Et tu, Next Breath?


One of the most famous assassinations in history took place on March 15, 44 BC. Julius Caesar was attacked by a group of Roman senators and stabbed to death. William Shakespeare famously records his last words as, “Et tu, Brute? Then fall Caesar!” (Julius Caesar). Others say his last words were Greek, “Καί σύ, τέκνον.” Plutarch records that he said nothing, but merely pulled his toga over his face and died.

Regardless of what he said, it is undisputed that his final breath contained about 25 sextillion molecules (25, followed by 21 zeroes). As those molecules left the slain emperor’s lungs, they were spread by prevailing winds across the planet, taking about two years to do so.

Those molecules are still among us, evenly distributed throughout the breathable atmosphere. That means over the course of today, it is almost certain you will inhale a little bit of Julius Caesar’s last breath.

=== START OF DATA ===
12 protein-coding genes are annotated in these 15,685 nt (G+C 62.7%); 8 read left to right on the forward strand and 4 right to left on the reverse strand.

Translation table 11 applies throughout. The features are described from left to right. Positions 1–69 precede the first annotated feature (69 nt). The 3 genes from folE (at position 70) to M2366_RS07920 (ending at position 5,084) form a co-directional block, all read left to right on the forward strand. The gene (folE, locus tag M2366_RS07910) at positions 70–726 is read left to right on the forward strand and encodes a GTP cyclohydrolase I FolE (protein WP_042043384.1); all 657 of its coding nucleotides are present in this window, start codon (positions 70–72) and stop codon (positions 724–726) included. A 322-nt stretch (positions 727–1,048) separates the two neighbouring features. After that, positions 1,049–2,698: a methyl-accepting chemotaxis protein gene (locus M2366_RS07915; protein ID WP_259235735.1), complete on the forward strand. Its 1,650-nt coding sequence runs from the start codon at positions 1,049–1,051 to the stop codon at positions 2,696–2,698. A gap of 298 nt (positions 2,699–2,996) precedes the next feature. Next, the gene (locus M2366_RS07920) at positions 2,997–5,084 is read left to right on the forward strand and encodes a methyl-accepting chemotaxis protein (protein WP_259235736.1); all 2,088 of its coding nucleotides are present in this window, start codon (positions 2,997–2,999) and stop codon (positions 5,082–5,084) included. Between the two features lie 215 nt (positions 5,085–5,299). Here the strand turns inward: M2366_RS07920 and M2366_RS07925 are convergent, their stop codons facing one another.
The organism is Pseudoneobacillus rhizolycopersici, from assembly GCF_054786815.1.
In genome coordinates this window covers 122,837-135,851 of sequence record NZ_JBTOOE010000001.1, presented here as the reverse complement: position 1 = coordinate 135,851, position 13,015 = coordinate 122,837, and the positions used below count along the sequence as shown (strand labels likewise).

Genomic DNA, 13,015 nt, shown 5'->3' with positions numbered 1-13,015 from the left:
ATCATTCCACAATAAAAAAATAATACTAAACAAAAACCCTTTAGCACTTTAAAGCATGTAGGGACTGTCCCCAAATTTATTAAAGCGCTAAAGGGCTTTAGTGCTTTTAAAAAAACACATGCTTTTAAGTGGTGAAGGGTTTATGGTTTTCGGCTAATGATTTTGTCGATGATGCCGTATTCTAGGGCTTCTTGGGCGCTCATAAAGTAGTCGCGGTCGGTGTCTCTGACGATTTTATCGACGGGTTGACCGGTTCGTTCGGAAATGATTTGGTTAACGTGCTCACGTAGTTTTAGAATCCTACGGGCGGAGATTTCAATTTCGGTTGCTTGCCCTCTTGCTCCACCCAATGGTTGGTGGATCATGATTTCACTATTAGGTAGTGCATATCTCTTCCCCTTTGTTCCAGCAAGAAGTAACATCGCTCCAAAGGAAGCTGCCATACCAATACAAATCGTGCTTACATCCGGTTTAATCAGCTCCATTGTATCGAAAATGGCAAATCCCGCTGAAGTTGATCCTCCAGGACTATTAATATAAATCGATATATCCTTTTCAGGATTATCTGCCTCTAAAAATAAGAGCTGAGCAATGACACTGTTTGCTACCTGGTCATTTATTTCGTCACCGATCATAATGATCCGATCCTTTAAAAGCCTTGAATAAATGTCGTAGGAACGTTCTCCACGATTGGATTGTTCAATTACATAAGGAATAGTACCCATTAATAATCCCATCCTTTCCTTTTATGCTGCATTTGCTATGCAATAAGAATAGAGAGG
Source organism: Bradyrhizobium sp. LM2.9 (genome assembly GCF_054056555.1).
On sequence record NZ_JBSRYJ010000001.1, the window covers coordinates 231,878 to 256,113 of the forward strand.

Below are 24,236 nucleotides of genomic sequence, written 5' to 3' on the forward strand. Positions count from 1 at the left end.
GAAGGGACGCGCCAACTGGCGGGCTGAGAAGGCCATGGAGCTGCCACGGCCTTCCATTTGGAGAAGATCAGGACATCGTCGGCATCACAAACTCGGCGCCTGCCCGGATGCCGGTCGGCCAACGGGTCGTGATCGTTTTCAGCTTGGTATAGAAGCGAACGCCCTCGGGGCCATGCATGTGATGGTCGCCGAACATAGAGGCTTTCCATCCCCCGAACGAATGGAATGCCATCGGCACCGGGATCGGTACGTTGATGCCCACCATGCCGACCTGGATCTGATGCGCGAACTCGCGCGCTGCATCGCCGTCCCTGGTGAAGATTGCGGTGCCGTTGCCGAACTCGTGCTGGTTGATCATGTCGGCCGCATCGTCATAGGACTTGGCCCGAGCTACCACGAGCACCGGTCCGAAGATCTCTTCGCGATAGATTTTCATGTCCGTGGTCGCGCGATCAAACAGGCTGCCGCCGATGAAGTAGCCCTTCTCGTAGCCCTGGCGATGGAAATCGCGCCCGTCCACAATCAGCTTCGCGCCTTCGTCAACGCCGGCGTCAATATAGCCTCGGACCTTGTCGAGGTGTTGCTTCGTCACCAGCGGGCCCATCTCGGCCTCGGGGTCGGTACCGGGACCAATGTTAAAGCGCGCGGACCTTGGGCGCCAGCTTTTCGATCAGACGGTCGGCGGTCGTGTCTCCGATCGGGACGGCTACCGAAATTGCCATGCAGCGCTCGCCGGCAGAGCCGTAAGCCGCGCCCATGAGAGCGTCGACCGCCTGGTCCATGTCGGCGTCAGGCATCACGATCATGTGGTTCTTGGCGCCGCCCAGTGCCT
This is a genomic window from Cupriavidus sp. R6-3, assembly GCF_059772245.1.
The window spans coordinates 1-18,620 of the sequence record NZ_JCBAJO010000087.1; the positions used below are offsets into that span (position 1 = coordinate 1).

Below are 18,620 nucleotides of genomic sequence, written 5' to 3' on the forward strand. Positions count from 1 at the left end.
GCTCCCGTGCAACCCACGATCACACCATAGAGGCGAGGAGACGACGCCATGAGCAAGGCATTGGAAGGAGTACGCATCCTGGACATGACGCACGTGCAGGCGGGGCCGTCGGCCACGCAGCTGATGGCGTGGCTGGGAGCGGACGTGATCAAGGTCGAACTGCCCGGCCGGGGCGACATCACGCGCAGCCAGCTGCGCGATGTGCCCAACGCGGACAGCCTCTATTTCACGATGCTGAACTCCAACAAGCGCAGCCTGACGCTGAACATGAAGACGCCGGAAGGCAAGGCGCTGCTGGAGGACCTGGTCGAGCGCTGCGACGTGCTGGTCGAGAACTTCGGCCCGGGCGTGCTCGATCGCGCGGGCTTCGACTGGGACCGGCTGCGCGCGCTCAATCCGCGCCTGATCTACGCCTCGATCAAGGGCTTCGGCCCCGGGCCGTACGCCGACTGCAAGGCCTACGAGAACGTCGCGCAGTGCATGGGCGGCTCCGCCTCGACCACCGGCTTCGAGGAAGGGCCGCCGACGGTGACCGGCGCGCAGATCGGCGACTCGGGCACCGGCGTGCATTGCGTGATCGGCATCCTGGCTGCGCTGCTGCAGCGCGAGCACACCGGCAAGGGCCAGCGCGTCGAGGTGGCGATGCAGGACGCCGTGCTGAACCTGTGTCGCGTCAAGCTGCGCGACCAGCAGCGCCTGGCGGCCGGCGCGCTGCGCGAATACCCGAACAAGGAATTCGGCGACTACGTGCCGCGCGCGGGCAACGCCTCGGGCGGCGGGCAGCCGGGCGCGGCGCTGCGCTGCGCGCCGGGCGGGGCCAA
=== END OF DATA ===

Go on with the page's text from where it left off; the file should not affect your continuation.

To learn more about this and other fascinating facts about the air we breathe, be sure to read Caesar’s Last Breath by Sam Kean.

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3 thoughts on “Et tu, Next Breath?

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  1. The thing he’s least likely to have said is “Et tu, Brute (etc.)” Shakespeare was a playwright, not a historian. Plutarch was probably nearest, but if Caesar had multiple stab wounds he may not even had time to get his toga over his face.

    Liked by 1 person

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